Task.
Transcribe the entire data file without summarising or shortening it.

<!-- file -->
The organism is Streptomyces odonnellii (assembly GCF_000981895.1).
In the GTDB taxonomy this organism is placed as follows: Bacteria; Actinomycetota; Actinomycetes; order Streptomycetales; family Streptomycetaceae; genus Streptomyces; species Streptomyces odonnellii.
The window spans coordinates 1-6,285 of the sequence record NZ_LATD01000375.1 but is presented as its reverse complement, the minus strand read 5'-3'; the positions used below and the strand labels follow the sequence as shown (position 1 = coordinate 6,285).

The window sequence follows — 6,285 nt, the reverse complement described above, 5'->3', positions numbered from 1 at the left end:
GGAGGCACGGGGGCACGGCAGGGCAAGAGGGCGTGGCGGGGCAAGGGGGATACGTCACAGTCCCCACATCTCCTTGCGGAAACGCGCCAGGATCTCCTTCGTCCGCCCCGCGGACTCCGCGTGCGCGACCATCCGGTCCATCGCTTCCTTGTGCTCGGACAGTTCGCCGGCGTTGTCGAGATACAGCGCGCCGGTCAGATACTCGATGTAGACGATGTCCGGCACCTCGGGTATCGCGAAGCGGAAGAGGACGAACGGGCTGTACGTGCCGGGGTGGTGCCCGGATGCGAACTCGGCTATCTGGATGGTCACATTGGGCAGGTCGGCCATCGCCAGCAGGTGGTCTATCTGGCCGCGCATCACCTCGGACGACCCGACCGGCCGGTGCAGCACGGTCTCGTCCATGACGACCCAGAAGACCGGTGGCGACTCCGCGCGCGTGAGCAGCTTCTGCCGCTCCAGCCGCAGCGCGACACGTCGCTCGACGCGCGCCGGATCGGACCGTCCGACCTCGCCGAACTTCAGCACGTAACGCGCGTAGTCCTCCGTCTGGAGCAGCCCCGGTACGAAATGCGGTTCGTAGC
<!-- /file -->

The organism is Streptomyces odonnellii (assembly GCF_000981895.1).
In the GTDB taxonomy this organism is placed as follows: Bacteria; Actinomycetota; Actinomycetes; order Streptomycetales; family Streptomycetaceae; genus Streptomyces; species Streptomyces odonnellii.
The window spans coordinates 1-6,285 of the sequence record NZ_LATD01000375.1 but is presented as its reverse complement, the minus strand read 5'-3'; the positions used below and the strand labels follow the sequence as shown (position 1 = coordinate 6,285).

The window sequence follows — 6,285 nt, the reverse complement described above, 5'->3', positions numbered from 1 at the left end:
GGAGGCACGGGGGCACGGCAGGGCAAGAGGGCGTGGCGGGGCAAGGGGGATACGTCACAGTCCCCACATCTCCTTGCGGAAACGCGCCAGGATCTCCTTCGTCCGCCCCGCGGACTCCGCGTGCGCGACCATCCGGTCCATCGCTTCCTTGTGCTCGGACAGTTCGCCGGCGTTGTCGAGATACAGCGCGCCGGTCAGATACTCGATGTAGACGATGTCCGGCACCTCGGGTATCGCGAAGCGGAAGAGGACGAACGGGCTGTACGTGCCGGGGTGGTGCCCGGATGCGAACTCGGCTATCTGGATGGTCACATTGGGCAGGTCGGCCATCGCCAGCAGGTGGTCTATCTGGCCGCGCATCACCTCGGACGACCCGACCGGCCGGTGCAGCACGGTCTCGTCCATGACGACCCAGAAGACCGGTGGCGACTCCGCGCGCGTGAGCAGCTTCTGCCGCTCCAGCCGCAGCGCGACACGTCGCTCGACGCGCGCCGGATCGGACCGTCCGACCTCGCCGAACTTCAGCACGTAACGCGCGTAGTCCTCCGTCTGGAGCAGCCCCGGTACGAAATGCGGTTCGTAGC